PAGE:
The last ten years have seen an unprecedented increase in home values. In many areas of the country, housing prices have more than doubled in that short period of time. As a result, many homeowners have built a significant amount of equity in their homes.
What is equity? Equity is the difference between what your home is worth and what you currently owe the bank for your home. For example, a home worth $300,000 with an outstanding loan balance of $200,000 has $100,000 in equity.
Banks offer homeowners a way to access the equity in their homes in the form of home equity loans. With a home equity loan, homeowner can borrow against the equity in their home to take out cash for any reason. Many homeowners choose to use home equity loans to pay for college, a new car or home improvements and remodeling.
So how do you take out a home equity loan? There are three common ways in which you can get one.
- Through the internet - This is the newest way to get a loan. Major banks allow you to now apply online for a loan, including home equity lines. They will take the basic application information online and order an appraisal of your home. Then you will either be mailed the final paperwork or be asked to go into a local branch to complete the transaction.
In Person - The most common way to get a home equity loan is to visit your local bank or savings institution to speak with a loan specialist. The specialist will walk you through some simple paperwork, order an appraisal of your home and then process your home equity loan.
Over the phone - Most banks will also take a home equity loan application over the phone. Call your bank of choice and let them know you are looking for a home equity loan. They will then follow the same steps as if you had visited in person.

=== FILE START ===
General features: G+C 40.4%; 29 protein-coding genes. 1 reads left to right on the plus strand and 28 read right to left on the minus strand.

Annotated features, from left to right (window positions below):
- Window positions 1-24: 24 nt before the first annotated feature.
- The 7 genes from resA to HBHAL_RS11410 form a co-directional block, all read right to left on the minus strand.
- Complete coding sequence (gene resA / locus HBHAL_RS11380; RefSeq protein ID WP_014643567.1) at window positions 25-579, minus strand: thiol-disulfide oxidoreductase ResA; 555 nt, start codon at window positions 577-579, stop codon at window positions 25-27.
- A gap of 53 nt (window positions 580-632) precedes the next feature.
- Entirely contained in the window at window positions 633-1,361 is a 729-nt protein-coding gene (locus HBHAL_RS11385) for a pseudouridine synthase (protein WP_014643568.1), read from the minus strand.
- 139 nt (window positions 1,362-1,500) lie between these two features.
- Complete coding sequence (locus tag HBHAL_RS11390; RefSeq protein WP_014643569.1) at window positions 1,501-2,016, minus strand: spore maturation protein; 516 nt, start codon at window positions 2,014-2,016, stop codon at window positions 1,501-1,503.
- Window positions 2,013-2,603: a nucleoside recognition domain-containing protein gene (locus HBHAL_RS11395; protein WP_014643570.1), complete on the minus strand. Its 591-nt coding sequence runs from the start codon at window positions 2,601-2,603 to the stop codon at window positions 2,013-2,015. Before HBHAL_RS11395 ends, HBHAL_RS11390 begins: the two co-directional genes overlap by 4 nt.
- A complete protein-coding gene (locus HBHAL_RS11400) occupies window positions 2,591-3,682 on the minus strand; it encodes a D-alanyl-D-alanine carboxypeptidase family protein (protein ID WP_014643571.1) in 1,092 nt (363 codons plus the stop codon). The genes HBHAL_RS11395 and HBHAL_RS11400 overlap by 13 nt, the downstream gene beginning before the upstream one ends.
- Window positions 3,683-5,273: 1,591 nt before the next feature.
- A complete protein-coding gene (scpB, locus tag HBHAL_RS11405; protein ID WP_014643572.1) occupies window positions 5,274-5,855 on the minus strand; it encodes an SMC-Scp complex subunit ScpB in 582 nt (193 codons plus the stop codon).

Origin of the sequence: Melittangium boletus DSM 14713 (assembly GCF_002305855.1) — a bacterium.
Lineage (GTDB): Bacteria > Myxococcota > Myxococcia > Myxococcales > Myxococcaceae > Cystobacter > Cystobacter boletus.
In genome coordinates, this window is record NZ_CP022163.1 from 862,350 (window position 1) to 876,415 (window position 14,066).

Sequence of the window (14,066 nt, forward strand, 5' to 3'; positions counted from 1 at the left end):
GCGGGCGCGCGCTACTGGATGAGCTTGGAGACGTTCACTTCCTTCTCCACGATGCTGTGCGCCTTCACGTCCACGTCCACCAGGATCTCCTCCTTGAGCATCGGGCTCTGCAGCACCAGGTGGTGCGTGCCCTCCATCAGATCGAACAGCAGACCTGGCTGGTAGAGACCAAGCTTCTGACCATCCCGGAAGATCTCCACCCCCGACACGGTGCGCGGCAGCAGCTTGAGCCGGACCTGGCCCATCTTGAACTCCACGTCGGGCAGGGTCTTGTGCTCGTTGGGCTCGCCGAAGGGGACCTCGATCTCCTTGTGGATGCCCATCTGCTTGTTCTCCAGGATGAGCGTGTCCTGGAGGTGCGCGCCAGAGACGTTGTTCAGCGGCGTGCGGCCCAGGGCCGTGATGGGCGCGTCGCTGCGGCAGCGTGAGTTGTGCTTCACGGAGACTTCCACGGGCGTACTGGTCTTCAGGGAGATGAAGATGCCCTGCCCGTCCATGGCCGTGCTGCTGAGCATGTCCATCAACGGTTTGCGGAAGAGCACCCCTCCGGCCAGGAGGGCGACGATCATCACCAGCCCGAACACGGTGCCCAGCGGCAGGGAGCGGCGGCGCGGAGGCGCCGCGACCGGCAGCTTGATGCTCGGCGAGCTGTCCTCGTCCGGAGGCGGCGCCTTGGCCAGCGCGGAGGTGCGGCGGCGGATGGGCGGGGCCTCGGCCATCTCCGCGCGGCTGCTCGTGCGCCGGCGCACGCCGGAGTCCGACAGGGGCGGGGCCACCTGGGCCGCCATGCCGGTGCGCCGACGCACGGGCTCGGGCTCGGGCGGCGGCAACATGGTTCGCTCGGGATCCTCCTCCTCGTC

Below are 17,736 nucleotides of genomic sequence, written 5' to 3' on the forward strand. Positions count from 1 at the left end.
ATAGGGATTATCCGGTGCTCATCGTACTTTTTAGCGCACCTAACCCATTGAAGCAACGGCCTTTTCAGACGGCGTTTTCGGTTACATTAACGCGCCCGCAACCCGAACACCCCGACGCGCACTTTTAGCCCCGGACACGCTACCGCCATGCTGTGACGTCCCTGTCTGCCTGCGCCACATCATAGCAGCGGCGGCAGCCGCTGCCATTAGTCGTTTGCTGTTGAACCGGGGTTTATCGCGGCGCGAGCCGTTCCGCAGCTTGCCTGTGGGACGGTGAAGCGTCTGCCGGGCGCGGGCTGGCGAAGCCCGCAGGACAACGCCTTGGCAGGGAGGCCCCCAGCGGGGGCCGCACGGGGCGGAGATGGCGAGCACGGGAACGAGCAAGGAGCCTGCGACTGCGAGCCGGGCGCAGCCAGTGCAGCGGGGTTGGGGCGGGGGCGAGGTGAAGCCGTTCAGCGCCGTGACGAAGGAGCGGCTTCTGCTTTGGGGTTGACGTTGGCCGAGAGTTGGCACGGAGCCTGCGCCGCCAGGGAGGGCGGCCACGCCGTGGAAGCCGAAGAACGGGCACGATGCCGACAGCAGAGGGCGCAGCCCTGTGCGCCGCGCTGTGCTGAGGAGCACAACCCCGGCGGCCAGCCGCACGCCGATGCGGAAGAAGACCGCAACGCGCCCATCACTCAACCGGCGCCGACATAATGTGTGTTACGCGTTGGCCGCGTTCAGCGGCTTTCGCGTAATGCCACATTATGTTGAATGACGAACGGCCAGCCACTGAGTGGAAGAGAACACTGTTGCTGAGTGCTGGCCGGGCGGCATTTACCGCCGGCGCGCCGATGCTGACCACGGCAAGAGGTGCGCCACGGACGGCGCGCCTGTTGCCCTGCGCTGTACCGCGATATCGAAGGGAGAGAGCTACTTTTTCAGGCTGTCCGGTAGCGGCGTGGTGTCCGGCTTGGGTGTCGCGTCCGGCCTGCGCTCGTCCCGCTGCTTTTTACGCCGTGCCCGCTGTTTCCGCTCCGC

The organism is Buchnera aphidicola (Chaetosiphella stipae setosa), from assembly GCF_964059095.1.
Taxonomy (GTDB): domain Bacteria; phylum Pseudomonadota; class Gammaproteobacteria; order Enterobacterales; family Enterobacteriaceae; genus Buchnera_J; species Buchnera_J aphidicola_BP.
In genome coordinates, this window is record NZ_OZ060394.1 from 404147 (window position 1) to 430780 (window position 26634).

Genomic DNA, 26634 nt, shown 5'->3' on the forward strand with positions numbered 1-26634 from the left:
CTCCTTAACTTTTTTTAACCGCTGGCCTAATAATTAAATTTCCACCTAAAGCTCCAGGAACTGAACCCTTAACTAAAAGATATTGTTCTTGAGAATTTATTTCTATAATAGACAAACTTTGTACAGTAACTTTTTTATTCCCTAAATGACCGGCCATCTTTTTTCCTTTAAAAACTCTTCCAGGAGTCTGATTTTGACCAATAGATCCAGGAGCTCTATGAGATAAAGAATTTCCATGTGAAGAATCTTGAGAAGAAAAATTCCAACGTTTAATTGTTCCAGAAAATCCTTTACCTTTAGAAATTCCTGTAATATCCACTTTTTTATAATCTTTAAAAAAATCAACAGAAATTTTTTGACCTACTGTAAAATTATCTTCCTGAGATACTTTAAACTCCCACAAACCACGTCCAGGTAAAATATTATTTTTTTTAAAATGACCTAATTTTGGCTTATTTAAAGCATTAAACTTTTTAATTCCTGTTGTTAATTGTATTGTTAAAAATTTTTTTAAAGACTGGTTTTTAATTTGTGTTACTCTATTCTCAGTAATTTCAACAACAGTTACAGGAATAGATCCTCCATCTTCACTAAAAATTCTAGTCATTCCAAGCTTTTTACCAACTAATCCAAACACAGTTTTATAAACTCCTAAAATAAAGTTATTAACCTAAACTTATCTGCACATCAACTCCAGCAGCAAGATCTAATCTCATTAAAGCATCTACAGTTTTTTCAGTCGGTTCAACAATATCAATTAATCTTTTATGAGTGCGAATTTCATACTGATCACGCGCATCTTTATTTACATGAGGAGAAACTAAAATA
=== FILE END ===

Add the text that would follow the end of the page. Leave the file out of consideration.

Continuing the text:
Due to the nature of a home equity loan, the paperwork process is considerably less involved than that of a mortgage loan. Most banks will simply run a credit check and order an appraisal to determine the value of your home. The typical home equity loan can only be made up to 80 or 90% of the value of the home, thus leaving you with a minimum of 10% equity in your home.
There are definitely some elements to seriously consider and scrutinize before taking out a home equity loan. This kind of loan must be approached soberly and with an examination and clear understanding of the terms and expectations.
- The loan rates are typically variable. If you borrow money at 6%, the payments will be considerably less than if the rates creep up to 7% or 9%. Rates can be unpredictable and very volatile over time. Historically, interest rates on home loans range from 5% to 19%. While you may be able to afford a 5% payment, should rates rise to historically high levels, you may find your monthly payment increasing four-fold. Are you prepared to handle it?
- Understand all terms of your loan rate. Some home equity loans will feature caps on rates while others may not. Some loans are written with a period of time in which the rate is fixed and then variable.
- Understand the repayment terms. Like any loan, the bank will eventually want their money back. Make sure that the repayment terms are agreeable. Some home equity lines are written with a balloon payment due after a predetermined period of time. What this means is that you may have a large sum due on a particular date, rather than continued monthly payments. Since your house is at stake, you must be familiar with the terms and prepared to abide by them.
- The loan is secured by your home. Unlike a credit card, if you default on a home equity loan, the bank can take your home. The debt cannot be erased by declaring bankruptcy.
The bottom line with any loan is that you should make sure that the loan is what you are looking for before you sign the final papers. Home equity loans carry the potential for considerable benefits and also drawbacks, so be sure that the terms are agreeable and understandable to you.